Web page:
Boston Globe Editorial on the Death of the Department Store

Filene's store in Boston's Downtown CrossingI highly recommend checking out this editorial in today’s Boston Globe, written by Jan Whittaker (the author of Service & Style: How the American Department Store Fashioned the Middle Class). It makes for very interesting reading on the week that we’re saying goodbye for good to many of our most beloved regional department store nameplates. Here’s a snippet:

“The stores’ attractions were free and open to all. Of course department stores are businesses that must focus intently on the bottom line, but they built their fortunes on the notion that as their customers prospered and developed more artistically discriminating tastes, they would buy better merchandise and profits would rise accordingly.

By the 1960s, a large US middle class took it for granted that local department stores were reliable links to the mores, manners, and material accoutrements of mainstream American life. But, despite success as social arbiters, the big stores’ high cost of distribution — due in part to special events and lavish services — undermined profits. In city after city they closed or were consolidated in buyouts.

The department store represented a historic confluence of merchandising creativity and social aspirations that may be impossible to replace.”

2 Responses to “Boston Globe Editorial on the Death of the Department Store”

  1. I’m having a hard time believing that the traditional role of the department store should go by the wayside because offering bland, undifferentiated clothes-laden emporiums of ‘formerly cool’ like Macy’s and others are passing off as department stors are somehow more profitable.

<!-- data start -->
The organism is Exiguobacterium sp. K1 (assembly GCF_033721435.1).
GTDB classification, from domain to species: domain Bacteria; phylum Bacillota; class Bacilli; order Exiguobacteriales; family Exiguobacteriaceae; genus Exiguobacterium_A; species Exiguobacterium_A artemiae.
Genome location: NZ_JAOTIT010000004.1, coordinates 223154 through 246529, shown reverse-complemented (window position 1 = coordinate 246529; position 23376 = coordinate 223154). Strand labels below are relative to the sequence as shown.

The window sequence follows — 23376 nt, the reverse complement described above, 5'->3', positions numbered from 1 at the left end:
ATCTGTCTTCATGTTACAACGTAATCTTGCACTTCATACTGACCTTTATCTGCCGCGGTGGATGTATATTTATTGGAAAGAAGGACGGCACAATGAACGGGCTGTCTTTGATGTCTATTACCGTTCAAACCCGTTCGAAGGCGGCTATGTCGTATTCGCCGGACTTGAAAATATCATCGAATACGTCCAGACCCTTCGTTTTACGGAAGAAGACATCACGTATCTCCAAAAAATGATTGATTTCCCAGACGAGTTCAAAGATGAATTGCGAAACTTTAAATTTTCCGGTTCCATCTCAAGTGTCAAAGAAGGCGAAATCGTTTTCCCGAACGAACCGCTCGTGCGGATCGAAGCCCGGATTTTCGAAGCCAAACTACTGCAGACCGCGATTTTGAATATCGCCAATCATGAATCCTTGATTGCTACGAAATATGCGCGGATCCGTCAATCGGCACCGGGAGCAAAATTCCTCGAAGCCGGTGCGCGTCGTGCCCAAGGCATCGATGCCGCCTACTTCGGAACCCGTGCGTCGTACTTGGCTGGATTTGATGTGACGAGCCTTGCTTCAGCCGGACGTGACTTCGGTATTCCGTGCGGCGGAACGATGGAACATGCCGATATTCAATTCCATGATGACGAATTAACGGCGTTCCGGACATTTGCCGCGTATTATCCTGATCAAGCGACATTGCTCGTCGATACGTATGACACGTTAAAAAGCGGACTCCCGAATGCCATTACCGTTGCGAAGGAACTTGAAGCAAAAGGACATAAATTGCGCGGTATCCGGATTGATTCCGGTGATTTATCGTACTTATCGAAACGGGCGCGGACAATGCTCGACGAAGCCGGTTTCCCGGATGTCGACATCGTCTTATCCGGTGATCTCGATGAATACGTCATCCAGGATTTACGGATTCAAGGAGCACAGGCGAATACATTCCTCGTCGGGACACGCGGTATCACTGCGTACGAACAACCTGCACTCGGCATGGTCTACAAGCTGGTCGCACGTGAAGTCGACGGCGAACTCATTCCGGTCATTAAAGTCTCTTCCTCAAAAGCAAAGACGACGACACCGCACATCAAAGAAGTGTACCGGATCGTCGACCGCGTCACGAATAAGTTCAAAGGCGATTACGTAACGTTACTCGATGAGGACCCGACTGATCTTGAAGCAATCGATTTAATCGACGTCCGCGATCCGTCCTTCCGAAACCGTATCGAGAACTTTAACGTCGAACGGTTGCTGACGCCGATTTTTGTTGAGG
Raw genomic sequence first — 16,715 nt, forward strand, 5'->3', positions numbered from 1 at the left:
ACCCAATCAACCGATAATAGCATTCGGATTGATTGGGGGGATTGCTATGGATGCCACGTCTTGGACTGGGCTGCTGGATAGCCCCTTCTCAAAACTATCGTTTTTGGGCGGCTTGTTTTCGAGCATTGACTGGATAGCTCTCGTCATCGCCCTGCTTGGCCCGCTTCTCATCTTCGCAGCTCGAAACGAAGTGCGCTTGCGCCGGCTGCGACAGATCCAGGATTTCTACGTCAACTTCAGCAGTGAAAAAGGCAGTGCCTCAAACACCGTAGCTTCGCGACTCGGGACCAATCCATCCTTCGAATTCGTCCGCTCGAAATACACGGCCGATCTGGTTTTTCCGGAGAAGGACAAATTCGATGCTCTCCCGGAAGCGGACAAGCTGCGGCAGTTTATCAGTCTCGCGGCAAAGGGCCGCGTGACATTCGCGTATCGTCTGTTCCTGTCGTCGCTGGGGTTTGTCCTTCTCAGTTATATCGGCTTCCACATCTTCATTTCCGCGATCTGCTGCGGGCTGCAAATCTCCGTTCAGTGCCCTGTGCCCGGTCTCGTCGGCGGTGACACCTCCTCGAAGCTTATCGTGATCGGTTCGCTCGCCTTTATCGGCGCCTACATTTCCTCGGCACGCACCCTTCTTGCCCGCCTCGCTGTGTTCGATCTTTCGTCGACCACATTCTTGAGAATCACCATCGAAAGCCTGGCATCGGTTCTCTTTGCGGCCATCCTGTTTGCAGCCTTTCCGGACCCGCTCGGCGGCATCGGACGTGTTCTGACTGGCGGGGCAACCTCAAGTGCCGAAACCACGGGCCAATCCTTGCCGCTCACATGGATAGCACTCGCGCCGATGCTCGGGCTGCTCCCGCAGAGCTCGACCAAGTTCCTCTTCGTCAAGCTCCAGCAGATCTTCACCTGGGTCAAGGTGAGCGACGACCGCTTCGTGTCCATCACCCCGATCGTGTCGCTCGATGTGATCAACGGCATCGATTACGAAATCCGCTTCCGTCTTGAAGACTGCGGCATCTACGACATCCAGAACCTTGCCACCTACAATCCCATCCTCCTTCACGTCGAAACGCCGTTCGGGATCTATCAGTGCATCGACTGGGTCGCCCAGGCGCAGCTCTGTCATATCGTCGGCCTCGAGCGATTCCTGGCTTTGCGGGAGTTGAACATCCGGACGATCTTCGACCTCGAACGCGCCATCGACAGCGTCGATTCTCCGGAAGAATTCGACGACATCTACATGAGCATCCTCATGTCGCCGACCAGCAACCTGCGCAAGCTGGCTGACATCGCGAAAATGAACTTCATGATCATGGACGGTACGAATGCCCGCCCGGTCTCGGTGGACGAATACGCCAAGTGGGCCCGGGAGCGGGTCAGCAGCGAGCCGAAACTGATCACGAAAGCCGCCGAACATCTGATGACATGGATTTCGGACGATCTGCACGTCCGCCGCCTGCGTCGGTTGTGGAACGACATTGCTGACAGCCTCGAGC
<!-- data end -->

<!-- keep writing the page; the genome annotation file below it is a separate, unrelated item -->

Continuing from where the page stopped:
Quite frankly, the American middle class, the backbone of the department store industry’s market, still needs the guidance of the old stores. Without the elevation of taste that these stores offfered, we’ve drifted into a logo-laden sloppiness that’s only partially mitigated by the advent of ‘lifestyle merchandising,’ which in itself has created another sense of blandness. I mean, how many contrived faux-Mayberry strip malls with Williams-Sonoma, Talbots and Chico’s does America have to bear before this, too, becomes uninviting?

    We need more merchant princes. People who are guided by something other than a balance sheet and a hefty severence package after they cost-cut the creativity and individuality out of every successful store. If the industry can find people who care about creating a real sense of community and public service again, this could be the lead to the revival of the types of stores people are passionate about like they used to be.

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  2. This article just makes me think of the good old days (even though I wasnt alive for them but I have heard many tales) of shopping in huge departments in ALL cities not just New York City or Boston or Chicago but in Hartford, New Haven, Providence, etc.

    For example along Main Street in downtown Hartford was G. Fox & Company (now a community college, office space and retail space) which was one of the largest department stores in the nation and the largest one in New England. Next to that was Brown Thompson’s (now a hotel), next to that was the Sage Allen Department Store (now townhouses) and across back across from G Fox was Korvettes (condos coming soon). Everyone would travel to downtown Hartford for all their shopping needs. These department stores were the life and blood of Hartford for many years and created thousands of memories for people.

    Now Hartford has shifted away from retail to the business sector (insurance industry) and area malls and lifestyle centers have taken the shopping needs

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